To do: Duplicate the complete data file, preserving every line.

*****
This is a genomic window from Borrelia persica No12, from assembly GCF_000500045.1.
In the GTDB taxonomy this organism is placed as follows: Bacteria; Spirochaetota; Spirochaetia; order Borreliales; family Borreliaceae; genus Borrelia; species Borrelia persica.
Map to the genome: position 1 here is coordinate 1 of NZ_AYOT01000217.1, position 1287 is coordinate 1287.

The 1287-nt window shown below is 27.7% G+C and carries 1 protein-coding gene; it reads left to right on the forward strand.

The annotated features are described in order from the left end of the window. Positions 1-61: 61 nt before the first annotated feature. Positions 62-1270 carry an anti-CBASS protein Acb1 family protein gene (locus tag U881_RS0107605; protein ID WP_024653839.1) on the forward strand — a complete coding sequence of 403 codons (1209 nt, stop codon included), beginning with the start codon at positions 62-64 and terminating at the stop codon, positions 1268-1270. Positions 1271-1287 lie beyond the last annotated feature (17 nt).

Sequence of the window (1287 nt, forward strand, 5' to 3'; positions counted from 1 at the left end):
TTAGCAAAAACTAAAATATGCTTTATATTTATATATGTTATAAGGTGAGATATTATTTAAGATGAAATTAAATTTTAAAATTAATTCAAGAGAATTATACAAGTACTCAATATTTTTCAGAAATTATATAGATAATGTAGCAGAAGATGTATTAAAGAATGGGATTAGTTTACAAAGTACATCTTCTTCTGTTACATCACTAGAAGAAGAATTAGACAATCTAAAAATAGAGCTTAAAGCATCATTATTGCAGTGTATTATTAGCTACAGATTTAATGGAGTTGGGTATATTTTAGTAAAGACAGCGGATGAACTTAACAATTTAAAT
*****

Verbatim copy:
This is a genomic window from Borrelia persica No12, from assembly GCF_000500045.1.
In the GTDB taxonomy this organism is placed as follows: Bacteria; Spirochaetota; Spirochaetia; order Borreliales; family Borreliaceae; genus Borrelia; species Borrelia persica.
Map to the genome: position 1 here is coordinate 1 of NZ_AYOT01000217.1, position 1287 is coordinate 1287.

The 1287-nt window shown below is 27.7% G+C and carries 1 protein-coding gene; it reads left to right on the forward strand.

The annotated features are described in order from the left end of the window. Positions 1-61: 61 nt before the first annotated feature. Positions 62-1270 carry an anti-CBASS protein Acb1 family protein gene (locus tag U881_RS0107605; protein ID WP_024653839.1) on the forward strand — a complete coding sequence of 403 codons (1209 nt, stop codon included), beginning with the start codon at positions 62-64 and terminating at the stop codon, positions 1268-1270. Positions 1271-1287 lie beyond the last annotated feature (17 nt).

Sequence of the window (1287 nt, forward strand, 5' to 3'; positions counted from 1 at the left end):
TTAGCAAAAACTAAAATATGCTTTATATTTATATATGTTATAAGGTGAGATATTATTTAAGATGAAATTAAATTTTAAAATTAATTCAAGAGAATTATACAAGTACTCAATATTTTTCAGAAATTATATAGATAATGTAGCAGAAGATGTATTAAAGAATGGGATTAGTTTACAAAGTACATCTTCTTCTGTTACATCACTAGAAGAAGAATTAGACAATCTAAAAATAGAGCTTAAAGCATCATTATTGCAGTGTATTATTAGCTACAGATTTAATGGAGTTGGGTATATTTTAGTAAAGACAGCGGATGAACTTAACAATTTAAAT